With regard to the issues concerning prior commitments made between the two sides, such as the Southern and Northern Safe Passage between Gaza and the West Bank, the Gaza Seaport and the Hebron (Al-Khalil) issues, the Sharm el-Sheikh Memorandum is more specific than the Wye River Memorandum. It presents clear steps to be taken on specific dates, something that will likely make implementation of the text on those issues easier and more difficult for the Israeli side to avoid.

As for security issues, the Memorandum reiterates the responsibilities that are already being implemented by the Palestinian side under the previous Memorandum. On the issue of unilateral actions, Sharm el-Sheikh repeats the same text as that of Wye River, but without a heading, which obviously means that the Israeli side rejected the inclusion of any text explicitly or implicitly dealing with illegal settlement activities. This, however, is something that was dealt with, among other things, in a separate letter from the U.S. Secretary of State to President Arafat, in which she reaffirms the continuing position of the U.S. Administration viewing the settlements as destructive to peace.

The U.S. remained engaged throughout the process in spite of its attempts to downplay the role played by the Middle East team and the Secretary of State. The European Union (EU) was also active and the Finnish Minister for Foreign Affairs, in the capacity as President of the EU, sent a letter to President Arafat conveying the Union’s position.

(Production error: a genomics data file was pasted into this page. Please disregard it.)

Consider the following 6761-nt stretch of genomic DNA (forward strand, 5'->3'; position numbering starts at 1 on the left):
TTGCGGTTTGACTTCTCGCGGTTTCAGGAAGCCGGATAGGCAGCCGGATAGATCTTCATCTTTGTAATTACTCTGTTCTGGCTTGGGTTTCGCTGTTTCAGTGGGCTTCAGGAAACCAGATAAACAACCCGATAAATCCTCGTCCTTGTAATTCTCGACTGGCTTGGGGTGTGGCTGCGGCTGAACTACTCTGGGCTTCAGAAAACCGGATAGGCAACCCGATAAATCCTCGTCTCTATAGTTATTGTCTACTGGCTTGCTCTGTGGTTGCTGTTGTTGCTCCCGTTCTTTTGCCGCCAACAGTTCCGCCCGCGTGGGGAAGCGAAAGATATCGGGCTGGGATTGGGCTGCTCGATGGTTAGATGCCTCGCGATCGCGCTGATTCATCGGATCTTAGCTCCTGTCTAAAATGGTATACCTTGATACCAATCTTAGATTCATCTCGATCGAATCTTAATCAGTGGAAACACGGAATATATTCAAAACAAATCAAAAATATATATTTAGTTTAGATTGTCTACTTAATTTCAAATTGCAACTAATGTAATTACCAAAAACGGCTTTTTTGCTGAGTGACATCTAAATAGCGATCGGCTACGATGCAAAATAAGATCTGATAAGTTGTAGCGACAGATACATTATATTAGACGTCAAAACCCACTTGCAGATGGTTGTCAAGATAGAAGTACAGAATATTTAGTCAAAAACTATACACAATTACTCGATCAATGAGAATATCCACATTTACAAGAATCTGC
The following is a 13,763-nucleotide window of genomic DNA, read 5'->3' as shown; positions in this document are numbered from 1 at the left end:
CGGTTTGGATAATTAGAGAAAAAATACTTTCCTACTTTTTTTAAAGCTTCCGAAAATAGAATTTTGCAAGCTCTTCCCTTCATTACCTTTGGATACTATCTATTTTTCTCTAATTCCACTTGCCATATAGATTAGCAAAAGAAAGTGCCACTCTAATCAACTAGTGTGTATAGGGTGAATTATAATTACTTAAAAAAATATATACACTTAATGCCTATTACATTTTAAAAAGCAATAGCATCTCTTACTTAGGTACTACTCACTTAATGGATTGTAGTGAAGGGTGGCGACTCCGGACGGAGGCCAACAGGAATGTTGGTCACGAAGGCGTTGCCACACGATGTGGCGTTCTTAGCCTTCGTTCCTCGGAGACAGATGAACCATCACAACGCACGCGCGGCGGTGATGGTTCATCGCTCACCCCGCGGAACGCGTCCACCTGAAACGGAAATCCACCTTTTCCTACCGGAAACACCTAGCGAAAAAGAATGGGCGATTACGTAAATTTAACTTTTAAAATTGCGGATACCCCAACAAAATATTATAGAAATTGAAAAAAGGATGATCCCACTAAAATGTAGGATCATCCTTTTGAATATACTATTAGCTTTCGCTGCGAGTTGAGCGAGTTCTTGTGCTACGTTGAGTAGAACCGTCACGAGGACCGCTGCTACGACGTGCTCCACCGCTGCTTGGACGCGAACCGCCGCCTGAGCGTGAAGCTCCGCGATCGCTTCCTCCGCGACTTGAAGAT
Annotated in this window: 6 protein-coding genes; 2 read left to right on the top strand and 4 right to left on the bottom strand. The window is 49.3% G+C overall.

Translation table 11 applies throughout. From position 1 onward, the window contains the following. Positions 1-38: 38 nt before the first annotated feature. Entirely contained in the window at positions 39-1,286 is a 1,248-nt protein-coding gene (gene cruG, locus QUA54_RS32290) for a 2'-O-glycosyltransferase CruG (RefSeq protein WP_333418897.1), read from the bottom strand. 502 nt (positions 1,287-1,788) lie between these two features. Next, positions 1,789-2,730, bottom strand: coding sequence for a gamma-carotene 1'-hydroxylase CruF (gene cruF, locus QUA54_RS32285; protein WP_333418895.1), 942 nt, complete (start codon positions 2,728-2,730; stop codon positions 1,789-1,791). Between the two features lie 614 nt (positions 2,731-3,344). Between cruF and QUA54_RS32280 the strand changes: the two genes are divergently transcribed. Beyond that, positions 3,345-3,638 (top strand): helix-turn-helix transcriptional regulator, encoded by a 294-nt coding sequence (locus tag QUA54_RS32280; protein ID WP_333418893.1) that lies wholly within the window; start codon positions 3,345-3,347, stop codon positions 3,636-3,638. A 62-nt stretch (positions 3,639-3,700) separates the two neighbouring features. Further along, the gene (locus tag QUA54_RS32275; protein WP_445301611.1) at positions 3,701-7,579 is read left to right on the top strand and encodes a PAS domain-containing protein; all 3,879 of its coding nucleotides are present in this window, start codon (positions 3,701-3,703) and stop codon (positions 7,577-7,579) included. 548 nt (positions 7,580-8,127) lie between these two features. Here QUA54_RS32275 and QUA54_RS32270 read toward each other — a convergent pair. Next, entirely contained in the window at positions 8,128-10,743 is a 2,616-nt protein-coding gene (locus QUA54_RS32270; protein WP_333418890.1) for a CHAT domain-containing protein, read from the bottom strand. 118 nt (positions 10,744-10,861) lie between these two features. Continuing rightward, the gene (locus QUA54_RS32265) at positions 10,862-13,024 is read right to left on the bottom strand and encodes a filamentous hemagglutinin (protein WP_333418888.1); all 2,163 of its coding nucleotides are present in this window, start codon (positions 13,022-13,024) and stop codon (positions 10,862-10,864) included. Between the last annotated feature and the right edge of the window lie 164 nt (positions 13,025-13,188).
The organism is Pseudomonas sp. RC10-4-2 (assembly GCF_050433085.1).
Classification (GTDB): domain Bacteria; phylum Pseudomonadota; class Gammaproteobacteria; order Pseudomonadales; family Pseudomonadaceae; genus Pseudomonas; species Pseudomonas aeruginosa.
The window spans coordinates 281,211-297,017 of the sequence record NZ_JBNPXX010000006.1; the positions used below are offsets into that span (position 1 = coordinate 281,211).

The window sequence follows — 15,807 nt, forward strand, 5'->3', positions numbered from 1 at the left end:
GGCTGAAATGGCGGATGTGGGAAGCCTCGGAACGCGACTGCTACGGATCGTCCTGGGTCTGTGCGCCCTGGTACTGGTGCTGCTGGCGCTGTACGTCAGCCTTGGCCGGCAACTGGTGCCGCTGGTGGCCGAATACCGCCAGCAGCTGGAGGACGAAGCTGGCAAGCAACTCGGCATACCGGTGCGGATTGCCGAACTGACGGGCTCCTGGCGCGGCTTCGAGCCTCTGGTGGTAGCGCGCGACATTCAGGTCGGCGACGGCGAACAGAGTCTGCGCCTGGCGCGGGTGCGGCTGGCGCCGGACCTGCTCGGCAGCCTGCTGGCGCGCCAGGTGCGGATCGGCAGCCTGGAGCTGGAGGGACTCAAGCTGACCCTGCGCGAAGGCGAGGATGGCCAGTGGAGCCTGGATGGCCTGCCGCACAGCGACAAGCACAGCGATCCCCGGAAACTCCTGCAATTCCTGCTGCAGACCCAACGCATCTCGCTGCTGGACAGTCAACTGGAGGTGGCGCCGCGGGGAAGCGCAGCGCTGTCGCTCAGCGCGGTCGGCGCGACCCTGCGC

Taken as a whole, the Sharm el-Sheikh Memorandum was not a big achievement and the Israeli tactics prior to the signing of the Memorandum made it even harder to receive it with fanfare. Nevertheless, the fact that the Memorandum has been signed with the new Israeli Prime Minister, who heads a presumably different government, and the fact that implementation does seem more likely at this time, generating the possibility for real progress towards a different and better situation, are all reasons for guarded optimism in the Middle East peace process.

(For the full text of the Sharm el-Sheikh Memorandum, please visit our web site at and select the Middle East Peace Process category.)